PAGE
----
It’s 11:53 am. I head to the back of the room, nodding at Linus, the bartender. I take my usual booth, hood up. I know it’s a bit conspicuous, but no one here pays much attention to anything other than their pints and newspapers.
I always tell my clients not to arrive even a moment earlier than the agreed upon time, which in this case is noon. I like to watch them enter, so I can get a full read on their intentions before they even say a word.
At 12:00 exactly, she enters. She’s a little short, thick with womanly curves, but as she approaches I can see in her face that she’s just a child. A scared child at that. I have no idea how a teenage girl would get my number, but I immediately want to hit someone.
She comes directly to my table, as directed, and sits down.
“Jamie Medes,” she offers with her hand stuck out.
“How did you find me?” It’s always the first question I ask, but it’s the first time I’m burning for an answer.
“Does it matter?” she asks. There’s a bite in her tone that tells me she’s tougher than even she knows.
“As a matter of fact, yes, it does.”
Jamie shifts in her seat, visibly uncomfortable. “Friends of friends.”
I hate that answer, and I sigh hard so she knows it. Her gaze wanders.
“Look, I don’t know what you heard but I’m not a hitman and I don’t fuck around with minors so I can’t beat up your prom date or whatever.”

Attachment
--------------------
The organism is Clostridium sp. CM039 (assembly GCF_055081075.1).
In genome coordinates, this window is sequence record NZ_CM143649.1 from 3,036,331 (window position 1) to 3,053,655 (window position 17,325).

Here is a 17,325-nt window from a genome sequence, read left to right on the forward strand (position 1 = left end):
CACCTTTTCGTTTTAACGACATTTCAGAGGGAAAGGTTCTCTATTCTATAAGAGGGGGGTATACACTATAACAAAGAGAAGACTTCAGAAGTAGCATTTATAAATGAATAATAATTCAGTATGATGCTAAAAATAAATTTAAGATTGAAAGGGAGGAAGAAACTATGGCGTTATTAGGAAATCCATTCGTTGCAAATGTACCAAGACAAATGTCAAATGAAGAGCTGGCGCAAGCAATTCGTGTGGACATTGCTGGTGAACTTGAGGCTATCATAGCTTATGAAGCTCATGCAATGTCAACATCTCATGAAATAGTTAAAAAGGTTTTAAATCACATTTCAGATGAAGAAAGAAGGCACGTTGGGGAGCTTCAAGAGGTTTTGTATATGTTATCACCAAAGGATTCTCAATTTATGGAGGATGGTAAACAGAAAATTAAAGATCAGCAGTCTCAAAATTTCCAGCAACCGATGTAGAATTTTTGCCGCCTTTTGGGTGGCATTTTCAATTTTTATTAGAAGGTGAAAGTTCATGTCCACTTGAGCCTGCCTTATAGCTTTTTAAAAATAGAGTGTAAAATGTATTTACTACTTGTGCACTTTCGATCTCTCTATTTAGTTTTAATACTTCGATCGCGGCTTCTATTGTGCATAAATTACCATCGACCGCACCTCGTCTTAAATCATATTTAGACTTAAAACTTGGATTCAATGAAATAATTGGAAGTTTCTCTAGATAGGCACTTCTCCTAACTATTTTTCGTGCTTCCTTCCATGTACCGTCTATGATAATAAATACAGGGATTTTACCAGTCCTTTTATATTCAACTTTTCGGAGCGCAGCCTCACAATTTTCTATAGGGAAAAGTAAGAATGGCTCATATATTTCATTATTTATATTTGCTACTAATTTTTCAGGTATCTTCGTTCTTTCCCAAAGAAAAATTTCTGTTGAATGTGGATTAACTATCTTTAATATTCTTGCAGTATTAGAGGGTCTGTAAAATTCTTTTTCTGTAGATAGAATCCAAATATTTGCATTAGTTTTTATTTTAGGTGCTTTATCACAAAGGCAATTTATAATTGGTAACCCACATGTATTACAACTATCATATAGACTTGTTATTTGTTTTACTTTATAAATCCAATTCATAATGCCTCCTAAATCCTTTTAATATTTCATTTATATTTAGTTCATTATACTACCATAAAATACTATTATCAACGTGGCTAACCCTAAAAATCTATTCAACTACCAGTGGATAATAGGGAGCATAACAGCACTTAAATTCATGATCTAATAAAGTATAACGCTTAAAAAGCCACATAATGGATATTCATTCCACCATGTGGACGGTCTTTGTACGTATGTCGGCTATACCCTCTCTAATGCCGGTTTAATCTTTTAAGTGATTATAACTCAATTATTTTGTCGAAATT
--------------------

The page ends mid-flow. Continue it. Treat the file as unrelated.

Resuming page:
Her glare comes at me like a speeding bullet and I see her chest begin to heave. Her entire demeanor hardens and I realize I’m way off base.
“Hey, I’m sorry. It’s just, you’re not my typical client. I’m a little thrown here. I don’t know what to think.”
“So don’t think. Ask.” She holds my eyes and I can’t help but smile. I gesture for her to go on, and she does. “I’ve been involved in a couple – incidents. Traumas, I guess.” Now she looks away again. “Cards down, I’m having some trouble with PTSD, and all the therapy and pills in the world won’t give me what I need.”
“And what’s that?” I recognize her now, from the news. The sole survivor of a home invasion, and later a witness to a bank robbery. She took two shots to the arm.
“Protection. I want you to train me. I know it’s not what you usually -”
“Yes,” I say. “When do you want to start?”
“Well,” she bites her lower lip, “how much -”
“A young girl like yourself is entitled to safety. No charge. I do have one rule though.”
“No slacking. Now let’s get out of here before you get carded.”
I never tell her that I know who she is, but I assume she figures I do. Either way, it seems like a courtesy worth extending. We train three times a week and the greatest improvement I see by month two is her confidence when she takes the gun from me. I teach her how to channel that strength that’s been inside of her all along – the strength of a survivor, like me.
© Shyla Fairfax-Owen